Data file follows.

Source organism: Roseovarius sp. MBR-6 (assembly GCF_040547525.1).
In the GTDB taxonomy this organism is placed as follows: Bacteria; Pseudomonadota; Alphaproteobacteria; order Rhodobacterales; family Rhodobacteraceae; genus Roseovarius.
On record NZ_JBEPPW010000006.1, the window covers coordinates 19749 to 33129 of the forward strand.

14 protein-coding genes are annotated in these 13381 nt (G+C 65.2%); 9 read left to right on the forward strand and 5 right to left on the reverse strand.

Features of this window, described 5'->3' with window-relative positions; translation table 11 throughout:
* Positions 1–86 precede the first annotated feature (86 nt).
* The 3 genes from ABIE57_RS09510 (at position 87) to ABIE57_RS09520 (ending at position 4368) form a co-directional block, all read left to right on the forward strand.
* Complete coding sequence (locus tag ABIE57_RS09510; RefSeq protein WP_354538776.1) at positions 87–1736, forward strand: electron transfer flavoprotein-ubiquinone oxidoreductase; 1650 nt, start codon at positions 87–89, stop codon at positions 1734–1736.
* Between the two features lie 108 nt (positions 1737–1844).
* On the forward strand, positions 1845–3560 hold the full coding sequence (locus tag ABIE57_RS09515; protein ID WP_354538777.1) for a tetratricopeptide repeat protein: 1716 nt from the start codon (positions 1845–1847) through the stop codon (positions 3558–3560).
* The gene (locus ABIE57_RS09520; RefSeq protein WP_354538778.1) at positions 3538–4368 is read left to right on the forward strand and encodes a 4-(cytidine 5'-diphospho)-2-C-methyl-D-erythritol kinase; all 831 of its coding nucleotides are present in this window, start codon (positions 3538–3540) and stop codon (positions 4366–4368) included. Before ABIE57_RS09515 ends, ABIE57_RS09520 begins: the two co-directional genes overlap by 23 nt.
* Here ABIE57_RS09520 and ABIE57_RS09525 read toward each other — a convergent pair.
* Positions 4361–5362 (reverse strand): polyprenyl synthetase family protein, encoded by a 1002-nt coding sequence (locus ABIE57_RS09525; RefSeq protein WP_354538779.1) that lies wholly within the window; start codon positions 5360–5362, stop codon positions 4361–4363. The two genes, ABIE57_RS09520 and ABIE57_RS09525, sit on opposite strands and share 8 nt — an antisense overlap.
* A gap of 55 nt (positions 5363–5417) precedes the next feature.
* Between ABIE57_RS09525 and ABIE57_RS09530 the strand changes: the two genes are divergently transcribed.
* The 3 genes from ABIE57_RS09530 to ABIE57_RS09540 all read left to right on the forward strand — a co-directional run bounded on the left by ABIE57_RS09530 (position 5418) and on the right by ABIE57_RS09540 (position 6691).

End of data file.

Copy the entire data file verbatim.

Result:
Source organism: Roseovarius sp. MBR-6 (assembly GCF_040547525.1).
In the GTDB taxonomy this organism is placed as follows: Bacteria; Pseudomonadota; Alphaproteobacteria; order Rhodobacterales; family Rhodobacteraceae; genus Roseovarius.
On record NZ_JBEPPW010000006.1, the window covers coordinates 19749 to 33129 of the forward strand.

14 protein-coding genes are annotated in these 13381 nt (G+C 65.2%); 9 read left to right on the forward strand and 5 right to left on the reverse strand.

Features of this window, described 5'->3' with window-relative positions; translation table 11 throughout:
* Positions 1–86 precede the first annotated feature (86 nt).
* The 3 genes from ABIE57_RS09510 (at position 87) to ABIE57_RS09520 (ending at position 4368) form a co-directional block, all read left to right on the forward strand.
* Complete coding sequence (locus tag ABIE57_RS09510; RefSeq protein WP_354538776.1) at positions 87–1736, forward strand: electron transfer flavoprotein-ubiquinone oxidoreductase; 1650 nt, start codon at positions 87–89, stop codon at positions 1734–1736.
* Between the two features lie 108 nt (positions 1737–1844).
* On the forward strand, positions 1845–3560 hold the full coding sequence (locus tag ABIE57_RS09515; protein ID WP_354538777.1) for a tetratricopeptide repeat protein: 1716 nt from the start codon (positions 1845–1847) through the stop codon (positions 3558–3560).
* The gene (locus ABIE57_RS09520; RefSeq protein WP_354538778.1) at positions 3538–4368 is read left to right on the forward strand and encodes a 4-(cytidine 5'-diphospho)-2-C-methyl-D-erythritol kinase; all 831 of its coding nucleotides are present in this window, start codon (positions 3538–3540) and stop codon (positions 4366–4368) included. Before ABIE57_RS09515 ends, ABIE57_RS09520 begins: the two co-directional genes overlap by 23 nt.
* Here ABIE57_RS09520 and ABIE57_RS09525 read toward each other — a convergent pair.
* Positions 4361–5362 (reverse strand): polyprenyl synthetase family protein, encoded by a 1002-nt coding sequence (locus ABIE57_RS09525; RefSeq protein WP_354538779.1) that lies wholly within the window; start codon positions 5360–5362, stop codon positions 4361–4363. The two genes, ABIE57_RS09520 and ABIE57_RS09525, sit on opposite strands and share 8 nt — an antisense overlap.
* A gap of 55 nt (positions 5363–5417) precedes the next feature.
* Between ABIE57_RS09525 and ABIE57_RS09530 the strand changes: the two genes are divergently transcribed.
* The 3 genes from ABIE57_RS09530 to ABIE57_RS09540 all read left to right on the forward strand — a co-directional run bounded on the left by ABIE57_RS09530 (position 5418) and on the right by ABIE57_RS09540 (position 6691).